Michael:  “Well, it’s not as if it’s the end of the world.”

Perhaps we’re easily amused, but it’s good to laugh!

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Responses

  1. Everything looks lovely! 🙂

  2. My kids would love a Playmobil nativity set!!! 🙂 I love the Christmas trees in bay windows! I miss this kind of beauty in the Midwest……One of my fondest memories from Airdrie was taking a walk down a street such as you mentioned one dark Christmas Eve and staring in all the houses at the lovely trees. It also made me feel a bit lonely, so far from home with no family, but it was fun to mentally join in with all the loveliness going on inside too and it felt very Old World.

  3. I like the little angel, and indeed the whole nativity scene. Seeing lit up Christmas trees in the dark afternoons is one of the things I like most about this time of year. I’d forgotten about that lit up leopard in Aberdeen, it’s amazing!

  4. lit-up Christmas trees in bay windows … simply divine!

  5. I must be easily amused, too, because I chortled at your family’s apocalypse conversation! I can imagine how the moon photo must have looked in person. A few weeks ago, on our way to church one evening, Miss Priss and I spotted the rising moon, full and glorious with Jupiter just next to it.

    Your tree is bright and happy. I’m sure it brings you much joy.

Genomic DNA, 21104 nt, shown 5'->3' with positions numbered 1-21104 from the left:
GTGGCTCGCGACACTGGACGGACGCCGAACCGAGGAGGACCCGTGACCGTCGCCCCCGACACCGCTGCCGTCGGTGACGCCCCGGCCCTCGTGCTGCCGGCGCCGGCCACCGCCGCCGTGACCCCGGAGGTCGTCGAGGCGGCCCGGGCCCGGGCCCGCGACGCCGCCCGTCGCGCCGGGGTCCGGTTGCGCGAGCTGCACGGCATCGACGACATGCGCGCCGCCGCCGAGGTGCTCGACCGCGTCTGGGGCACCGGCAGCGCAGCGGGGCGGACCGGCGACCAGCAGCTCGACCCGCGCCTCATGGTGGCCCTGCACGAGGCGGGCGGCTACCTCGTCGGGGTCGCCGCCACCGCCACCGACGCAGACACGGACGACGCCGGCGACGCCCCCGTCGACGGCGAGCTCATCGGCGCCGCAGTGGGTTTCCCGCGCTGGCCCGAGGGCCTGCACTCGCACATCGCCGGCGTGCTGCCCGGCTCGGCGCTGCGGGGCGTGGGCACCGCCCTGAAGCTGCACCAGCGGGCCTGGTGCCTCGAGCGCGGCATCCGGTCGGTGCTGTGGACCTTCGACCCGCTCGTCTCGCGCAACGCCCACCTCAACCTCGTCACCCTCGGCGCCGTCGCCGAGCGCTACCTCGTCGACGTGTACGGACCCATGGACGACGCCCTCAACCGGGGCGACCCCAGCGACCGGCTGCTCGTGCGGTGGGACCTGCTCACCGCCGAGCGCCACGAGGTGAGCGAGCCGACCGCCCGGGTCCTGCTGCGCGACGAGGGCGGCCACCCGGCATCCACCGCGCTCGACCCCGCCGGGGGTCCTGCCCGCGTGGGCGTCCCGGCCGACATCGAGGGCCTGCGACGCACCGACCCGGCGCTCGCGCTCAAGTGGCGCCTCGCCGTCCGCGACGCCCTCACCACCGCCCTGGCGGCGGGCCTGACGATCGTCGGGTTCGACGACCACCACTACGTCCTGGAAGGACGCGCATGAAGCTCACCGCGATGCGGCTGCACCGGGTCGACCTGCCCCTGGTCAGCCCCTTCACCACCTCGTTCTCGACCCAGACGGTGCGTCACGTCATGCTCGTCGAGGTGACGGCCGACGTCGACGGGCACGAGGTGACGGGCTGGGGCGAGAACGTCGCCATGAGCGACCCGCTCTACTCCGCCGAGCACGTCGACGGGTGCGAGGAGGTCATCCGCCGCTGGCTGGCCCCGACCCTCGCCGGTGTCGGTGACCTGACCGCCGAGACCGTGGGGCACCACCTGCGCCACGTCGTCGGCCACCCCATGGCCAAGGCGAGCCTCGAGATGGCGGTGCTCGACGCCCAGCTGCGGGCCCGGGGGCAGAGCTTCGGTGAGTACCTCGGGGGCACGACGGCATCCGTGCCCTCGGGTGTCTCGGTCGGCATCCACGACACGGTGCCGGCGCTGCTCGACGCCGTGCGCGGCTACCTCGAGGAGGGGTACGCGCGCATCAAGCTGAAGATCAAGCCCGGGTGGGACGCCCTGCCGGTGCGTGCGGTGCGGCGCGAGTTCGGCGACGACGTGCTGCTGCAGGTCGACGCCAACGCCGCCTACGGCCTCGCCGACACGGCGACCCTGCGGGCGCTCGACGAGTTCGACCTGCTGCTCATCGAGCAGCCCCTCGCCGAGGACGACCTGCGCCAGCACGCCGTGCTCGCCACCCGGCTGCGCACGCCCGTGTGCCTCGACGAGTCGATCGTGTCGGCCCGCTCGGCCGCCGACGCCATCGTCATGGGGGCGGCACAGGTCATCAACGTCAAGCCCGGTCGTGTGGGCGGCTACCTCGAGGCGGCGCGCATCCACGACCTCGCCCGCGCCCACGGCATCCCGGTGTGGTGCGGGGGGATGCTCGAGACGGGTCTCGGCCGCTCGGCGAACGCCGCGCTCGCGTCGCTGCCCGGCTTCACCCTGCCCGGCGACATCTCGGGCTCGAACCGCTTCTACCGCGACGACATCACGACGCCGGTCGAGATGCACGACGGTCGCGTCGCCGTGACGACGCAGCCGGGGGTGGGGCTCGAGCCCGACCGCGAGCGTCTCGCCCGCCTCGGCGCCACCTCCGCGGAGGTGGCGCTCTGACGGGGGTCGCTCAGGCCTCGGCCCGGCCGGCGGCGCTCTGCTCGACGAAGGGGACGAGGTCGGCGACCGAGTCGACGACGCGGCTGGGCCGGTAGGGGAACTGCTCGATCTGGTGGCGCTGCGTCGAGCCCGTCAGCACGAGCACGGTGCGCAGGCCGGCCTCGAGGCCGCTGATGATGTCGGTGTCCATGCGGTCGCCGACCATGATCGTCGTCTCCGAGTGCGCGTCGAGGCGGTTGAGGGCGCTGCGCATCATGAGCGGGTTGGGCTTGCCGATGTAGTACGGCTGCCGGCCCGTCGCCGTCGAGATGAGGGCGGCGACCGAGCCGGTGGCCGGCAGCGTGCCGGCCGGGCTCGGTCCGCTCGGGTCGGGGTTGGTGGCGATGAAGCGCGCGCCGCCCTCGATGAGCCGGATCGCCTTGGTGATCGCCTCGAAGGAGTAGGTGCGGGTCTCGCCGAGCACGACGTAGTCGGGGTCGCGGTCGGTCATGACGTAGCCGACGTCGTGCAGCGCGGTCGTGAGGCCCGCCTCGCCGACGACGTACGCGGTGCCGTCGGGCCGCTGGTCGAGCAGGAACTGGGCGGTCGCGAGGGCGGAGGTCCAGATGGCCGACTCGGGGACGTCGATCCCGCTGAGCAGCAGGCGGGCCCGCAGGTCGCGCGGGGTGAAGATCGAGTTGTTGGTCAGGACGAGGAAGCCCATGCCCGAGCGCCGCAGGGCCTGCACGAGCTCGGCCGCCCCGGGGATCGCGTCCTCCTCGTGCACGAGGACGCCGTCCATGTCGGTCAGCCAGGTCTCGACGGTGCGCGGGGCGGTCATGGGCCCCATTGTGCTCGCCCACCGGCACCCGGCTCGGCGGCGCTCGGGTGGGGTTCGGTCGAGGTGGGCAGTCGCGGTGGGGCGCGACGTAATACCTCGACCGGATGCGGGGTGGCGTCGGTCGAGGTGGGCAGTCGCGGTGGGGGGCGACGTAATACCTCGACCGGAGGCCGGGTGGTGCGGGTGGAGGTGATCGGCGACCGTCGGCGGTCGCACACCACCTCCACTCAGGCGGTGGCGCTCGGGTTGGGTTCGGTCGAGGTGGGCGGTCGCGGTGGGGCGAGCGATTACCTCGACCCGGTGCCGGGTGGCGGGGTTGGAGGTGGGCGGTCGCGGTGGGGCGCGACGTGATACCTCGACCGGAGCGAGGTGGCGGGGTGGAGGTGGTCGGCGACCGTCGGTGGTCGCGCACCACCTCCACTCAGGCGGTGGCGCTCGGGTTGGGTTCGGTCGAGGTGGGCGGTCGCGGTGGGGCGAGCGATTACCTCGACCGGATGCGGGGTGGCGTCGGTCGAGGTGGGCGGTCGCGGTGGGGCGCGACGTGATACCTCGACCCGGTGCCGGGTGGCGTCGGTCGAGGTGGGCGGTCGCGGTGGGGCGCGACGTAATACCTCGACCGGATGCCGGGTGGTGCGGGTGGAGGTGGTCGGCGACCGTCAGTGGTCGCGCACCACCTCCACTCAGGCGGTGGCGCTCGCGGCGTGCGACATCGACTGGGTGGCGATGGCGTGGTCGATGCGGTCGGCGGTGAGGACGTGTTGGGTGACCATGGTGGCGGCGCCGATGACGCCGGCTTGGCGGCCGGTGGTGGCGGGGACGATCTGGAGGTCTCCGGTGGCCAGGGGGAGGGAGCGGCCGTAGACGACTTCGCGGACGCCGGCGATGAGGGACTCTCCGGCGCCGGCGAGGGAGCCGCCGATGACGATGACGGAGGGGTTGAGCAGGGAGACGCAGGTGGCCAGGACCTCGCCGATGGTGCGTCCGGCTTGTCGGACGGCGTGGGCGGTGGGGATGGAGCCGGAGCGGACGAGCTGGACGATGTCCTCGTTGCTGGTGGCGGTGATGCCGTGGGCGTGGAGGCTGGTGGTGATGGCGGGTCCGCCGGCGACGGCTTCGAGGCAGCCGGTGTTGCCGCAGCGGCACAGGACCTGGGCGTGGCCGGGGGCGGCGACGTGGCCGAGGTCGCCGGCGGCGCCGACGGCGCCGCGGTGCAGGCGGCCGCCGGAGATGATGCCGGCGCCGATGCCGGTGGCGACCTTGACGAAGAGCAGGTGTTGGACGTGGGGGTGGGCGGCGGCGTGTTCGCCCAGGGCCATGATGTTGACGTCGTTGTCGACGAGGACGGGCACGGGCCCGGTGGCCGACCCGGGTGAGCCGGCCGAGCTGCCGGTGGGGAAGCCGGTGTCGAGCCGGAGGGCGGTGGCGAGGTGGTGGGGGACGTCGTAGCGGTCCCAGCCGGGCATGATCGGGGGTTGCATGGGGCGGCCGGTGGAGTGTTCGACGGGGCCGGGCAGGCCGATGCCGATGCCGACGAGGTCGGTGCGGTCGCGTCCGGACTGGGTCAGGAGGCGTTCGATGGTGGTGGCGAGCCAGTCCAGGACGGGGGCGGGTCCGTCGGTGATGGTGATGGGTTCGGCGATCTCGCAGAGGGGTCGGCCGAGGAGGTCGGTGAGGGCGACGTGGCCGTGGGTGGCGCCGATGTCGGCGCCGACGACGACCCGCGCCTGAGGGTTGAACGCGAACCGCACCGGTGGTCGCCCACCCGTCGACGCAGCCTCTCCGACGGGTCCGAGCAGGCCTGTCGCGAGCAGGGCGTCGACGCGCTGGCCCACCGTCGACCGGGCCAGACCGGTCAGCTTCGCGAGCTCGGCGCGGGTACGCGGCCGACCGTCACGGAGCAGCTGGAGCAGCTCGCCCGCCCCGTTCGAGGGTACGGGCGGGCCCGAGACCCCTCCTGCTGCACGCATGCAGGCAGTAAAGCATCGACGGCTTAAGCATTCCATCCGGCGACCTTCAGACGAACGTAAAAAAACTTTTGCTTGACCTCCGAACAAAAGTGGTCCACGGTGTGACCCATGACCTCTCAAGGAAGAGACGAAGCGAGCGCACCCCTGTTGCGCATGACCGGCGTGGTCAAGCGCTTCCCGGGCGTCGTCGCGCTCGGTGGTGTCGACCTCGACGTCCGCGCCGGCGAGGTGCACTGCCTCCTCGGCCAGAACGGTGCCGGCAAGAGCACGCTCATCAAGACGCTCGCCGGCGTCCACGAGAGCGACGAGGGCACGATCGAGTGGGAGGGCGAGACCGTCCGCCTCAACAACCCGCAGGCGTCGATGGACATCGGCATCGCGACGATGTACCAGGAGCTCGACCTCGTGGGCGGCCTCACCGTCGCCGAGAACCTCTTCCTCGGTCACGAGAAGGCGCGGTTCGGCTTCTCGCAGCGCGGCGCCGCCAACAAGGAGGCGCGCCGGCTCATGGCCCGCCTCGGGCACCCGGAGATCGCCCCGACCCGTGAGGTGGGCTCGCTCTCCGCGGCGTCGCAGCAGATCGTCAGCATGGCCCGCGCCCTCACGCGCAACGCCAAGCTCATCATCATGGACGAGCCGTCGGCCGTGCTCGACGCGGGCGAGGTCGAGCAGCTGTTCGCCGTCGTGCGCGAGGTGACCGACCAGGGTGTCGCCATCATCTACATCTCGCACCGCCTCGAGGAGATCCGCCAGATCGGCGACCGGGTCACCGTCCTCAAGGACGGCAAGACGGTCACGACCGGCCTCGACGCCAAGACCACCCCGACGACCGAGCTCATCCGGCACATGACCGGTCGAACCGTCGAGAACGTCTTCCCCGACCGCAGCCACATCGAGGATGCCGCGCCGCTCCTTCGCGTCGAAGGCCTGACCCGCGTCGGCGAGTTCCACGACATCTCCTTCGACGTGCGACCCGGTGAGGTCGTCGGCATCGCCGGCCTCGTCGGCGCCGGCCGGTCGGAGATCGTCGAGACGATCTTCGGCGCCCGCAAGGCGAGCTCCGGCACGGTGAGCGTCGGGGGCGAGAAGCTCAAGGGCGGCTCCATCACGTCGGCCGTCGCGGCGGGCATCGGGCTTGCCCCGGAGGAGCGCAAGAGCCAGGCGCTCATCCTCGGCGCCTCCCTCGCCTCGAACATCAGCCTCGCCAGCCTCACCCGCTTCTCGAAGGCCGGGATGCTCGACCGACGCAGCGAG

6. Light and light-heartedness in darkness is so…enlightening 🙂 Thanks for the illumination, Christine. There is some snow swirling around the valley today, and Mt. Hood is shrouded in a bit of a blizzard according to the news reports. Joy to you and yours. xx from Gracie

  7. I’ve been enjoying sitting in our living room with the Christmas tree (and lights) for company. It’s very cheering. Love your Nativity scene, I have one of those Playmobil sets, somewhere… I haven’t seen it for a couple of Christmasses now 😦
    Glad your daughter was able to join you in setting it up. Oh and silly jokes are so important!

  8. So glad you shared your Christmas photos! I love to see how people decorate for Christmas around the world. The trees in the bay windows are
    lovely — would love to see the ‘four’ if you can get a picture.
    Good to see that the Dafter is enjoying getting ready for the holiday.
    Merry Christmas to you all!

  9. Trees in bay windows are one of the great treats of our winter darkness, aren’t they? Yesterday I was walking through the Trinity area of Edinburgh (very des res territory), and encountered the syndrome I have called ‘tasteful Trinity trees’. All these gorgeous houses, each one with a more tasteful tree than the last, to say nothing of the exquisitely illuminated bay/box/holly standard trees outside the front doors.

    How lovely to have done your Nativity set-up together.

    I had forgotten about the impending Apocalypse until you reminded me!